There's more to life than your bank balance. If all I was interested in was making money, I'd have stayed in the UK and earnt it there.
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reddevil79



Joined: 19 Jul 2004
Posts: 199
Location: Up in them Mixteca Mountains

PostPosted: Mon Nov 14, 2011 12:49 am    Post subject: Reply with quote

All which kind of backs up my earlier point about perceptions of pay being subjective. Most people working in Mexico would, I’m pretty sure, say that two thousand dollars a month (plus benefits) is a good salary, and is far, far higher than the national average.

Of course, most places seem inferior in terms of pay when compared to the Middle East and other places in Asia; a lot of places in Europe and North America don’t even match the salaries on offer in the region.

I guess the trade-off is the quality of life in Latin America. I have yet to meet one teacher working in Latin America who preferred the lifestyle in the ME/Asia than to Latin America, despite the salaries being lower (although I am sure there are many). Again, this all to do with personal choice; I would much prefer to live in Mexico on 2k a month than Qatar on 4K per month, but that’s just me, and many others would choose differently.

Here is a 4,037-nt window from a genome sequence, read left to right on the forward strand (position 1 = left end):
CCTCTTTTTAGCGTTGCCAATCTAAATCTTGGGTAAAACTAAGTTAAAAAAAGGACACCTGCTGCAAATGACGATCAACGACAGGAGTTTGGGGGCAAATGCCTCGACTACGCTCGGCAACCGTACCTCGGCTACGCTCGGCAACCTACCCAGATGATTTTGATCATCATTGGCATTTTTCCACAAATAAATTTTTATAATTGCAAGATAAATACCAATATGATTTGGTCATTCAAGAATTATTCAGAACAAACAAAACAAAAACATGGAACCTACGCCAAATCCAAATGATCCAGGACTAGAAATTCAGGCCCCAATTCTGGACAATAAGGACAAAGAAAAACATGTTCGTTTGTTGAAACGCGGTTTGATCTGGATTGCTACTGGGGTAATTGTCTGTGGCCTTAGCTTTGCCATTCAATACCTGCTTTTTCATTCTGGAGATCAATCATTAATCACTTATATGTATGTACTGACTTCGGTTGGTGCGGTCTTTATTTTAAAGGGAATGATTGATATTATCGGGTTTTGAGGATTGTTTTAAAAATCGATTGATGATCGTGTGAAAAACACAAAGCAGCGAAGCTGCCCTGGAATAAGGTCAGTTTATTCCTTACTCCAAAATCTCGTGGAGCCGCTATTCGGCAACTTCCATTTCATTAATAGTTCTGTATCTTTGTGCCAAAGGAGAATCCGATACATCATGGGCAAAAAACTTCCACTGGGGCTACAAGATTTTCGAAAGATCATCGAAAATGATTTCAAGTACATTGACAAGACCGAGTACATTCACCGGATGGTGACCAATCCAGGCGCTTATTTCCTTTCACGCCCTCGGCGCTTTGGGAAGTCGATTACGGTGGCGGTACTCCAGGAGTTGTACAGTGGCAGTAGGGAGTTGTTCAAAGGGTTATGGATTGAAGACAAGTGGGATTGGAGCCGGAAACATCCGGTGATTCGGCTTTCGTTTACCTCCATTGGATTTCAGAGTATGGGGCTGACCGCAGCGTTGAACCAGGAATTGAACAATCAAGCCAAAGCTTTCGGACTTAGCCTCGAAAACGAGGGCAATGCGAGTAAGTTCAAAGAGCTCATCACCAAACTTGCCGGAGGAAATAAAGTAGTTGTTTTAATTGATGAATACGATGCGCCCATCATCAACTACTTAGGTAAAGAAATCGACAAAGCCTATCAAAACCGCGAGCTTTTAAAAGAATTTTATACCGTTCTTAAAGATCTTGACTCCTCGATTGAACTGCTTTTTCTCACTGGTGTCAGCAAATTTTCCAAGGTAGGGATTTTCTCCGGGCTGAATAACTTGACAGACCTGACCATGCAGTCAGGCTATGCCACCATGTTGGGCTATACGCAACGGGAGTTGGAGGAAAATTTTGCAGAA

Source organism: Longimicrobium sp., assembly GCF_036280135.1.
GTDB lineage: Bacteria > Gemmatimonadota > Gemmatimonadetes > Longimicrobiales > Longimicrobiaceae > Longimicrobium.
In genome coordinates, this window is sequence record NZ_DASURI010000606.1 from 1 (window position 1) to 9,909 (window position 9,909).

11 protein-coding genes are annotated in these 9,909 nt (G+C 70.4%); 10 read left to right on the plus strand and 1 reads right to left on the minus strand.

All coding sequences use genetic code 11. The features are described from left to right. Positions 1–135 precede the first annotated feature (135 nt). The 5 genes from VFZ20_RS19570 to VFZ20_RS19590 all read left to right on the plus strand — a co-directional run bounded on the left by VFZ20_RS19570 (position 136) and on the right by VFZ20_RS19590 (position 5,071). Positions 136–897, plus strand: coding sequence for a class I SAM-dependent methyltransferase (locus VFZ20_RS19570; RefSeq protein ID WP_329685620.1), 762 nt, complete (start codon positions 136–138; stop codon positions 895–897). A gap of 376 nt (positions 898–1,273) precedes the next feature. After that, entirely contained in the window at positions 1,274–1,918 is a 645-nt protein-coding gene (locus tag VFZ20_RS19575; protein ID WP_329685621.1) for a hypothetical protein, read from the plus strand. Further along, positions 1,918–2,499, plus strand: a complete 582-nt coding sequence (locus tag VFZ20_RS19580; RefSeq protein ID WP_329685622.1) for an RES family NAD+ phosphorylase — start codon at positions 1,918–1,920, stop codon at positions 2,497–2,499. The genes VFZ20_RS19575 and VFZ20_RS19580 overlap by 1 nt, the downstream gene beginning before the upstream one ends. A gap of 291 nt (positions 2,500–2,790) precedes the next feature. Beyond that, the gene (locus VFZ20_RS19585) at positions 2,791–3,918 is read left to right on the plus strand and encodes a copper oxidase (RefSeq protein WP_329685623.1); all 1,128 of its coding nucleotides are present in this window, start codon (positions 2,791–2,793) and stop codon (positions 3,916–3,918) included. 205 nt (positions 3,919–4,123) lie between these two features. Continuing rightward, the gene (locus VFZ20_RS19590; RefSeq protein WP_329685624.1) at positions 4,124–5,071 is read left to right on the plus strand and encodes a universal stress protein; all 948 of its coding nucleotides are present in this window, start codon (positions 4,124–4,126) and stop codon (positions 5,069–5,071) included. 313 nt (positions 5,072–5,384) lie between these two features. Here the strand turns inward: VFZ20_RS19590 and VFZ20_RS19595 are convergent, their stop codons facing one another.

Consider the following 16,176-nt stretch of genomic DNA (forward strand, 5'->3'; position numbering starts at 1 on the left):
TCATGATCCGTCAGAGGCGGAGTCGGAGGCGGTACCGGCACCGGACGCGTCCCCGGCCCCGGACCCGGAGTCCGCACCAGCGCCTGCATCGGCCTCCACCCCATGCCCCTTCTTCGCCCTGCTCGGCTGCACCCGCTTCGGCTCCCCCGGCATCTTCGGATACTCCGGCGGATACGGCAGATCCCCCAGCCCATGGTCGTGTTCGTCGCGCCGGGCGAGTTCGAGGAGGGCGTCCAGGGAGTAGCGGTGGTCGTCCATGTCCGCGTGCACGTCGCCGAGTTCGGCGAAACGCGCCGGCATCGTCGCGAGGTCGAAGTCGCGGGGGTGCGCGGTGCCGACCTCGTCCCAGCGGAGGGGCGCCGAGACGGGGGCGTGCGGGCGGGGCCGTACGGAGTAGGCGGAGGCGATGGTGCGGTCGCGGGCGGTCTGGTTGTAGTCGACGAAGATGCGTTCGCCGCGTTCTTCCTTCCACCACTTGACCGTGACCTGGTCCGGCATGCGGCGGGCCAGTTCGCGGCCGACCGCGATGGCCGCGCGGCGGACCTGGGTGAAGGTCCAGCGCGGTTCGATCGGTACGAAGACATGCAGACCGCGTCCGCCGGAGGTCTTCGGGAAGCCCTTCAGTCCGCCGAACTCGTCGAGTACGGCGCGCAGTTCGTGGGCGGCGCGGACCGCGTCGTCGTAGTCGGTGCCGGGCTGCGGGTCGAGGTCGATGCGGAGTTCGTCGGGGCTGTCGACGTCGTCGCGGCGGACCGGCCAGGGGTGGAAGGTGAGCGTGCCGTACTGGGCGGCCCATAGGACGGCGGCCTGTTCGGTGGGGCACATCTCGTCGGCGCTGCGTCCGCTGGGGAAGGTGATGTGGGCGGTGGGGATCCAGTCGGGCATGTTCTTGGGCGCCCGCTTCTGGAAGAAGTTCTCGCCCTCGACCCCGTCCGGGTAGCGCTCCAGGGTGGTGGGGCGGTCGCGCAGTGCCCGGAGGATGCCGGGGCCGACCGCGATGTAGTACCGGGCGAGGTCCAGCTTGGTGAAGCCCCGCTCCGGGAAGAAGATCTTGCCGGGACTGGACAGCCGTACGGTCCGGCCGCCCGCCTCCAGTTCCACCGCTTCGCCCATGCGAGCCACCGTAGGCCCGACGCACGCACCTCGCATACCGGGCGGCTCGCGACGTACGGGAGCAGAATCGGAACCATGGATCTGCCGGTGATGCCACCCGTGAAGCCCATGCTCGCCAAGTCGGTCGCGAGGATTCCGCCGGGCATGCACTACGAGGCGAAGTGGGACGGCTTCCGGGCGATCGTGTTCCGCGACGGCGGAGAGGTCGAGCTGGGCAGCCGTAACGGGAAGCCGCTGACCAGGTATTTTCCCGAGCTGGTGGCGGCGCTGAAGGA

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naturegirl321



Joined: 04 May 2003
Posts: 8829
Location: home sweet home

PostPosted: Mon Nov 14, 2011 3:09 am    Post subject: Reply with quote

BadBeagleBad wrote:
In Mexico there are a lot of very well paying jobs (in the $25,000 peso range to start, a little over 2000 dollars a month, with a decent benefit package) and given the much lower cost of living, I would say the pay is quite good, but as already mentioned, you need to have at least a Bachelor´s Degree, for the better schools it will need to be in Education, and have a couple of years experience. But isn´t that the way it is everywhere? To get a better job you need more education and more experience. I wonder why people think going to another country is going to change that.